Chapter One: Decisions Part One

May 28th, 2010

Today, we went into the nearest town of Beaumont. There's a large Amish community centered around the town and I know a few of them.

What we found there was not encouraging, but there were still some people moving about trying to organize. The mayor had gathered as many of the common folk around the area and offered protection to the Amish in exchange for food.

Contrary to popular belief, the Amish do use electricity, just not in their homes or churches. One family ran a big dairy operation using gas powered generators and others had walk-in coolers and power to their barns for assorted things. They were off the main power grid because of this, but they needed fuel for their genies so they cut a deal for gas with the mayor as well.

There were a lot of sick people in town though, and Jacob wasn't too keen on sticking around because of it. He's quite a germophobe. I was concerned as well, and recommended to the mayor that he put all the sick people in a central area together, and that he tied them down… I'd seen enough to know that it wouldn't be long before some died and then turned.

The mayor took offense at my suggestion and demanded that we leave. We complied.

After Beaumont, we went to a few of the farms of the Amish people I knew. Most were leery of us, but a few were cordial enough to see what we wanted. After I explained that we were just seeing how well they were getting along, and not there to take or steal anything, they offered us some food and inquired about how we were doing in return.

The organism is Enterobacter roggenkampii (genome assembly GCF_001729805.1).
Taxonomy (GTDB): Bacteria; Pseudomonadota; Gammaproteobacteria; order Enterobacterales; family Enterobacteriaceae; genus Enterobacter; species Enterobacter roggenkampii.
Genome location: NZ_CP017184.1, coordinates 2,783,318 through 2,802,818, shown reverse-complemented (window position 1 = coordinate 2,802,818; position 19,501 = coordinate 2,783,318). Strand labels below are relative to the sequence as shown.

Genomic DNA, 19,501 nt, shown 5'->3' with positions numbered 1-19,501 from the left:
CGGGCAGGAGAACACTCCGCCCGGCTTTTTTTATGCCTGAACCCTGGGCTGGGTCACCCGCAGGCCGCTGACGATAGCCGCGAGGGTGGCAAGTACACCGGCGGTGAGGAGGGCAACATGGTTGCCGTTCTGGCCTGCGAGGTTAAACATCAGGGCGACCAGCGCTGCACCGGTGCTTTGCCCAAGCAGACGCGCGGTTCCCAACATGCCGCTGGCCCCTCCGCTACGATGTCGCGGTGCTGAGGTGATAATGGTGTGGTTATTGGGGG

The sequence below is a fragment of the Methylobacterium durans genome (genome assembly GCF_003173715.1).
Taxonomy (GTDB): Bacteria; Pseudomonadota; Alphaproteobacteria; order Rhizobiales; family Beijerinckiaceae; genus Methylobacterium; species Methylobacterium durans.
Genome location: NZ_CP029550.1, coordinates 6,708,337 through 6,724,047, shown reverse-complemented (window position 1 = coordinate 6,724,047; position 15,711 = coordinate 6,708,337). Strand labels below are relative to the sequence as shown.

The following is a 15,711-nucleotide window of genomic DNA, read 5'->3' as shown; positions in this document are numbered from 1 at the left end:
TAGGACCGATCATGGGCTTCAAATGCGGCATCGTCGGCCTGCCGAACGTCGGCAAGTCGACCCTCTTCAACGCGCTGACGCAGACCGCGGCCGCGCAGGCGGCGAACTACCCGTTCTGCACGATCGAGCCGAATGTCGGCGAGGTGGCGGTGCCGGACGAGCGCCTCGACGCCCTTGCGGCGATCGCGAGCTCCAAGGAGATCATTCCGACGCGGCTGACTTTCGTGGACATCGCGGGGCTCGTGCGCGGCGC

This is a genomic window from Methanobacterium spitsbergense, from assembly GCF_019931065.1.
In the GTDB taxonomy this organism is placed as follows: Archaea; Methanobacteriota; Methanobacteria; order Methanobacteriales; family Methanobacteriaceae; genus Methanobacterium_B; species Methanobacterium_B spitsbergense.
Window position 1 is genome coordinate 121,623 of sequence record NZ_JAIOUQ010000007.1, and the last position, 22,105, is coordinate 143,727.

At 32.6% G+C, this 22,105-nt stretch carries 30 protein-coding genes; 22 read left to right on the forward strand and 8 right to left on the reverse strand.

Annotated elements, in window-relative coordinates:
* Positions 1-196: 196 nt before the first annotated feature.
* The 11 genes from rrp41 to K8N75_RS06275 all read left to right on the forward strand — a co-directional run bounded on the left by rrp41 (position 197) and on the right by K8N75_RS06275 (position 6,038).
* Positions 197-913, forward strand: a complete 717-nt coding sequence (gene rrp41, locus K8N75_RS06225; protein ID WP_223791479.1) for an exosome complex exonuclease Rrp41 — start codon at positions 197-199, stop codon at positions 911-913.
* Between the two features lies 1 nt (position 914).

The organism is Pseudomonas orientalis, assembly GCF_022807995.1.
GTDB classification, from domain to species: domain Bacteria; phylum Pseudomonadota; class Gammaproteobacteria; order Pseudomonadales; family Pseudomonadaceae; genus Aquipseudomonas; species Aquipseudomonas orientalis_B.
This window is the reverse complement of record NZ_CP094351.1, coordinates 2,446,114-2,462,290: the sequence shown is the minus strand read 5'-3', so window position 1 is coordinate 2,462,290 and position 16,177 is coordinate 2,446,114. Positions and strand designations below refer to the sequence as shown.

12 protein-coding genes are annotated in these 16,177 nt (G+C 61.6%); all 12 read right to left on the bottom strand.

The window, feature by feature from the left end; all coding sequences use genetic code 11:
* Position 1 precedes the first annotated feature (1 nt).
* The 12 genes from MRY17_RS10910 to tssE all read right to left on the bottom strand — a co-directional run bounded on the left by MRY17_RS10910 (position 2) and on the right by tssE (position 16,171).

I spent a few hours speaking to a man named John Yoder, talking about what we had and telling where we were. I then told him that if things got bad here or in Beaumont to make a run for Mary's.

We drove back to Mary's to find a few extra trucks in front of her place. Mary was outside talking to three men I didn't recognize as we pulled up.

The men eyed me and Jacob as we walked up and stood beside Mary. I didn't like the look of them and it was obvious that Mary was glad to see us. Each of them was carrying a shotgun or rifle slung across their backs. One of the guys had a nasty scar on his face that ran along his right jawline.

Mary was telling them it was time for them to leave, and there was nothing for them here. She's a good judge of character and I'm not bad either. These guys were bad news. I could see their leader, the guy with the scar, weighing his odds now that me and Jacob had showed up. I wanted to fight, but I could tell he didn't like the odds, even if one of us was an older woman, so he waved his men back to their trucks and they left.

That was a big wake up call for us. We decided if we were gonna stay here, we needed to fortify the place, not just against walkers, but against bad people too like Scarface.

We began to make plans…

May 30th – June 13th, 2010

We needed to build a wall, one that was strong enough to keep out any number of walkers and fortified enough to make any bad guys give pause before trying to assault the place.